In the initial aftermath of the storm, covering the judicial systems of New Orleans was not an issue — the courts were closed and journalists were more concerned about covering the storm’s aftermath. Most New Orleans residents, including court staff, had evacuated to wait out the storm. Soon after, court staffers’ attention quickly turned to taking stock of personal lives and doing whatever was needed to get courts up and running again. Reopening the courts has been slow because the courts have not been fully staffed, said Loretta White, chief clerk of U.S. District Court in New Orleans, which has established temporary offices in Baton Rouge, Houma and Lafayette. Because some of the courts have literally been closed, there has been much less legal activity for reporters to cover. It also means that, to the extent there has been any case activity, reporters have had to retrieve court documents from the Internet, make do without the documents if they’re not recoverable from the original courthouse or, when possible, try to get them from the courthouses’ temporary locations.
Some of New Orleans’ federal and state courthouses have closed indefinitely. When flooding made the United States Court of Appeals (5th Cir.) inaccessible, and it appeared that New Orleans could lack electricity for more than a month, Chief Judge Carolyn Dineen King decided to move the court to Houston, a logical choice considering that King’s chambers are located there and the U.S. District Court in Houston had sufficient office space and resources to accommodate the three appellate judges and their staff.
John Council, a Dallas-based reporter who covers the Fifth Circuit for Texas Lawyer, could not access the federal appellate court’s Web site for almost a month when the court was in the process of moving to Houston and, therefore, could not retrieve up-to-date documents that had been electronically filed. Other than that, he reported little trouble getting information from the court.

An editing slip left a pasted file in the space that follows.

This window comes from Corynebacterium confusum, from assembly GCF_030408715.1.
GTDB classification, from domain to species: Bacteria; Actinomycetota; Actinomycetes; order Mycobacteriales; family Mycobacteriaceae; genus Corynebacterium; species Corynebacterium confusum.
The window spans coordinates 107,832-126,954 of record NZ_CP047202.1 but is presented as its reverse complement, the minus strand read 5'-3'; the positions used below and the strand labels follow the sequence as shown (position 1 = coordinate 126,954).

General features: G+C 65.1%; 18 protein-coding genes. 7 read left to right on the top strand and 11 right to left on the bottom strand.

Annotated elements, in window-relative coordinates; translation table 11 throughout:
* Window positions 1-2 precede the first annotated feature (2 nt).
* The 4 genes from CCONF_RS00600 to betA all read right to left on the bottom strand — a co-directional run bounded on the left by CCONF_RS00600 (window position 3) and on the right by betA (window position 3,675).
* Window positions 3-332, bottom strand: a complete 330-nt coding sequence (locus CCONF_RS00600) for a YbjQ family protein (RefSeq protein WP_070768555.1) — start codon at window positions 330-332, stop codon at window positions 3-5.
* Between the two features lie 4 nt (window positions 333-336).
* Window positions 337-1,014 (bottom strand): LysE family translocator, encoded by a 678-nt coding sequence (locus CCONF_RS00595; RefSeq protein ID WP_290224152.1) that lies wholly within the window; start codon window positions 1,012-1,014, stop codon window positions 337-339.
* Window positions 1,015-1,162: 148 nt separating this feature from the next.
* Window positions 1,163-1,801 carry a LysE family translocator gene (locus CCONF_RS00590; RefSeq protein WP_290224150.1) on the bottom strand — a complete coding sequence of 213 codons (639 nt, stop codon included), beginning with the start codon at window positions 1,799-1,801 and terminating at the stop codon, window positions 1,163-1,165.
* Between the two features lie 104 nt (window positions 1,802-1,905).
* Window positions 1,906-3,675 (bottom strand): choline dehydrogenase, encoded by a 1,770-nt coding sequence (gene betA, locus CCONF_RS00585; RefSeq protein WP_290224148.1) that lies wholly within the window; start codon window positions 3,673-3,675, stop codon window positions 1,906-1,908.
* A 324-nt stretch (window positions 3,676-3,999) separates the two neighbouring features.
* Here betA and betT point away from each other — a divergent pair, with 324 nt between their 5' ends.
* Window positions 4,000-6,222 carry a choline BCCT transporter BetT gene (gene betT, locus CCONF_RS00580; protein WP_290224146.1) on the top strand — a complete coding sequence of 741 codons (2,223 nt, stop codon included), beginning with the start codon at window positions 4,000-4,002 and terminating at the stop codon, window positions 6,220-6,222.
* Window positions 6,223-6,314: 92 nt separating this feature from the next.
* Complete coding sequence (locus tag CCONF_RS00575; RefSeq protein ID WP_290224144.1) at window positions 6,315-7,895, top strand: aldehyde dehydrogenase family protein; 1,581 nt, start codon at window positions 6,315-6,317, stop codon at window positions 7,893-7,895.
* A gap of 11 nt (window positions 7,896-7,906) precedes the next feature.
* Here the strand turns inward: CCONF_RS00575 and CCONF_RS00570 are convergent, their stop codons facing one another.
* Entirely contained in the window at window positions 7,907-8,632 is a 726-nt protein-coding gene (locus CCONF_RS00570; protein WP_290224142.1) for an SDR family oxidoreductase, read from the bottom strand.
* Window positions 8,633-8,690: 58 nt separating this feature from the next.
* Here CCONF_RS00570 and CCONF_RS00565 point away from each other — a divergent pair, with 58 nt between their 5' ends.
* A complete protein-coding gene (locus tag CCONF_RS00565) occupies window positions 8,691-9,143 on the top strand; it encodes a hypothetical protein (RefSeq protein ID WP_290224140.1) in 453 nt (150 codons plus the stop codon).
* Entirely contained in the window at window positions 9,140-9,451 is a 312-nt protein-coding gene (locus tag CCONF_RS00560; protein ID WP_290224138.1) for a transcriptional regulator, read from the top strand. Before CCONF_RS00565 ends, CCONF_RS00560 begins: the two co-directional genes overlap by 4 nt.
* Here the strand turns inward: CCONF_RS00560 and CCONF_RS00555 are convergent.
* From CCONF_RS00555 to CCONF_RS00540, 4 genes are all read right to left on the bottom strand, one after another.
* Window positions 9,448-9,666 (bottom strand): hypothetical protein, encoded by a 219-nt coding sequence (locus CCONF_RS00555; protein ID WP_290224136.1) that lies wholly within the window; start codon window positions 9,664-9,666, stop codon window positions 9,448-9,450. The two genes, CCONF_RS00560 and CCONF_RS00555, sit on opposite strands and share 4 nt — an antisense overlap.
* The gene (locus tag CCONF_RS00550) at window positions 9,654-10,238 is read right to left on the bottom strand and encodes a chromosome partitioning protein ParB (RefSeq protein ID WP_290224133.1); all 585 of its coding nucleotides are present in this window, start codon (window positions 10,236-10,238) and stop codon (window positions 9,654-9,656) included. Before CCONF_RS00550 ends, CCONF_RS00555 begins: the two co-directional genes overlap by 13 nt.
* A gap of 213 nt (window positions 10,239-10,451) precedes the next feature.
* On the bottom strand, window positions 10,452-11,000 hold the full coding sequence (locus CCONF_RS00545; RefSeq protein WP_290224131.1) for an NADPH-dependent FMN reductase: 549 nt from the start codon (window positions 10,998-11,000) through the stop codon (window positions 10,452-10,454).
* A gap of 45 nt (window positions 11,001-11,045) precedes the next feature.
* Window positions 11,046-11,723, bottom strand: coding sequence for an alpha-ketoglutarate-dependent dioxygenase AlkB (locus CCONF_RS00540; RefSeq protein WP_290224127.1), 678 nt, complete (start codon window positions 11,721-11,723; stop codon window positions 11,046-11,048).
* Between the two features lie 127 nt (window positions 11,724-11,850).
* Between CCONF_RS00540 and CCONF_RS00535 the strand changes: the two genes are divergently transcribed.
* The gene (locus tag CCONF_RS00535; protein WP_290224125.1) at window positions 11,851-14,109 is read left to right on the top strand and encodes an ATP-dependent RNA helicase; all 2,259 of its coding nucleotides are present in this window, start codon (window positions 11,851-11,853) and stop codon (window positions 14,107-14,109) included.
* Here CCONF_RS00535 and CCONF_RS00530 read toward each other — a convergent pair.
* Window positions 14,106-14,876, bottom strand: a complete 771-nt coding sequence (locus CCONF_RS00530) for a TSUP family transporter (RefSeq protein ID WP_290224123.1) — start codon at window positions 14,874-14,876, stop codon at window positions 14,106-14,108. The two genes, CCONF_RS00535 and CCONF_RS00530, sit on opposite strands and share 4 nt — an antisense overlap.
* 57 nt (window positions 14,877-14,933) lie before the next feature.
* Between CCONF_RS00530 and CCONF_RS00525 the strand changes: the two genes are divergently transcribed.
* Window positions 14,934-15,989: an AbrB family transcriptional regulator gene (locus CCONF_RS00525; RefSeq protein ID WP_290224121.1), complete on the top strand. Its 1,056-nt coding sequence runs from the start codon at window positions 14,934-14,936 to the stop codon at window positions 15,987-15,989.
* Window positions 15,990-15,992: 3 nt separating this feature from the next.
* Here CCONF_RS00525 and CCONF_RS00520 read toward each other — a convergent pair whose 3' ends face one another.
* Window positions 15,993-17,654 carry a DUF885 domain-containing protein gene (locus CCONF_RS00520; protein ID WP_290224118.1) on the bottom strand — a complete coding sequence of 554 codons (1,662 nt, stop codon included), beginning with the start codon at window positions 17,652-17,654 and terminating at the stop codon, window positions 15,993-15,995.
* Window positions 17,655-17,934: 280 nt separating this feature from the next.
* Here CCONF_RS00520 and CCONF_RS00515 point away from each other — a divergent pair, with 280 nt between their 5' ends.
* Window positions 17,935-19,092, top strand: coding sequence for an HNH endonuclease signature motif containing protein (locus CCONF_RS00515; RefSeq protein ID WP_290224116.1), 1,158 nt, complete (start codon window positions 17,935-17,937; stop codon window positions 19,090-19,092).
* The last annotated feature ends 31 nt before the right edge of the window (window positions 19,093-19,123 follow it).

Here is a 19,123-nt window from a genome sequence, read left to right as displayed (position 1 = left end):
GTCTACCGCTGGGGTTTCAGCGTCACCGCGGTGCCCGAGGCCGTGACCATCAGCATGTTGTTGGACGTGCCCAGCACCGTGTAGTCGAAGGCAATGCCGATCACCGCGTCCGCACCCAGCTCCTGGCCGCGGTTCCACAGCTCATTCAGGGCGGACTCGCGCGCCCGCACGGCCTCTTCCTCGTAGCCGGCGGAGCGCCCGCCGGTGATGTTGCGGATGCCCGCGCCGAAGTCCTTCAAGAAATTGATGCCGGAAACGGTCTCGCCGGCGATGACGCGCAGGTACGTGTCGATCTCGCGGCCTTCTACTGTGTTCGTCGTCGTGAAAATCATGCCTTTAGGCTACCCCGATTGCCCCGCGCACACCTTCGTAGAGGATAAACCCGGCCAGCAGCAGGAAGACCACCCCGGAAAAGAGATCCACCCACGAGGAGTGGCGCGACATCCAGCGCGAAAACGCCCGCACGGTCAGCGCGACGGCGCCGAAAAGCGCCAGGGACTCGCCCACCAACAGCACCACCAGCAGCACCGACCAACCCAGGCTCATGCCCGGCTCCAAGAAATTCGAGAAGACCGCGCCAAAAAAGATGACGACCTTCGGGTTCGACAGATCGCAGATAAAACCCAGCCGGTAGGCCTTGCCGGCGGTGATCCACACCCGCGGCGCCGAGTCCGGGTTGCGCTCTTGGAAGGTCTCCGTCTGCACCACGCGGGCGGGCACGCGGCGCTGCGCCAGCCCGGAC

“Despite the circumstances, the judges were courteous enough to return my calls,” he said. The court’s physical relocation did not impede coverage. When the court suspended operations temporarily, there were no cases to cover. And, once court proceedings resumed, case information became available over the phone and Internet again.
When Hurricane Rita struck, however, Council had a harder time accessing needed information. “Right before Rita hit, a lawsuit I was covering was supposed to settle. I had trouble locating people for comment after the storm because everyone left the area, but that was as bad as it got.”
Fortunately, the Texas court’s existing infrastructure helped the appellate court run. While New Orleans area reporters have to travel further to cover oral arguments, reporters should be able to access all electronically filed documents in the Fifth Circuit because the Houston clerk’s office has taken over management of case filings.
The other federal courts in New Orleans are operating in borrowed courthouses while they try to return to normal. The U.S. Bankruptcy Court for the Eastern District of Louisiana is operating at the same location as the U.S. Bankruptcy Court for the Middle District of Louisiana in Baton Rouge, where it accepts filings and holds proceedings.
On the state level, most of the courts in New Orleans have resumed operations, but the Louisiana Supreme Court is closed through Nov. 25, and the Fourth Circuit Court of Appeal was to be closed through at least Oct. 25, perhaps longer.